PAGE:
Berlin has consistently ranked the former German colony among its special spheres of interest in Southern Africa. The German Government wants to expand trade relations with Namibia, from where particularly copper and chrome ore could be imported.[7] In addition the country has a deep sea harbor (Walvis Bay) - ameliorated with German development funds - which is considered to be one of the best freight-capable ports in all of Africa. As recent as last May, Berlin promised another credit amounting to 30 million Euros. Walvis Bay has developed into the commercial turnstile for all of Southern Africa. German shipping companies preferentially drop anchor in Walvis Bay. The port is situated closer to Europe, than the harbors in South Africa, and permits a faster freight transfer - not only for civilian consumption.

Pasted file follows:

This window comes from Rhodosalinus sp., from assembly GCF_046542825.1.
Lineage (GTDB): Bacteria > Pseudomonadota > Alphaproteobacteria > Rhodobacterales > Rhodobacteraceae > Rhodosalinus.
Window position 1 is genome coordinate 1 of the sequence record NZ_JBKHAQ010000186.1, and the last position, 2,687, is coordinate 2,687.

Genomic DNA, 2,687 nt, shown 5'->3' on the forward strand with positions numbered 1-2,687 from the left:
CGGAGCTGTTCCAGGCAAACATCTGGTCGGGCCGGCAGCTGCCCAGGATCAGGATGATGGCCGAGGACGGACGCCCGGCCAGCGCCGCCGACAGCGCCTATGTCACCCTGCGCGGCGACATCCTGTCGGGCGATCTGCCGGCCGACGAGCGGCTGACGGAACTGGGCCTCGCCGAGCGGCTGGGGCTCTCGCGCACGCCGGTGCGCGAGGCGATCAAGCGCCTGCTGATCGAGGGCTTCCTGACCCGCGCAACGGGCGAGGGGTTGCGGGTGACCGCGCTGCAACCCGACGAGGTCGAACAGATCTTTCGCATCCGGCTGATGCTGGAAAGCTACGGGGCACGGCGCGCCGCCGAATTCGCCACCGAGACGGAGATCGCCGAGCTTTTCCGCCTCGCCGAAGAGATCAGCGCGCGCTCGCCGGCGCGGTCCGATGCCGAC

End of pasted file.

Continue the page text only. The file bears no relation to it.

Junior Partner Number One

German warships entered the Namibian deep sea harbor already in 1996. "It was the first visit of a German naval unit (...) since World War I", the German-language Namibian Press recently wrote.[8] Since then, German warships have anchored several times in Walvis Bay. The last to anchor in the harbor were three naval ships last February, who stopped off on their way to a joint German/South African military maneuver which was held off the coast of the Cape of Good Hope. The Bundeswehr explains that the objective was to create "a common basis for future operations".[9] The Republic of South Africa, the predominating power south of the Sahara, is seen in the role of a junior partner for the implementation of pro-Western policies in all parts of the continent. Since quite some time the South African navy has been equipped with German ships.

Junior Partner Number Two

Namibia is also suitable for a partnership similar to that with South Africa. Since the early 90s, Berlin has been supporting the Namibian armed forces with equipment and training measures; this is an "expression of German foreign, security and politico-military interests", confirms the Ministry of Defense in response to inquiries from german-foreign-policy.com.[10] As can be heard from naval circles, joint maneuvers in the future with the Namibian army are not to be excluded.[11]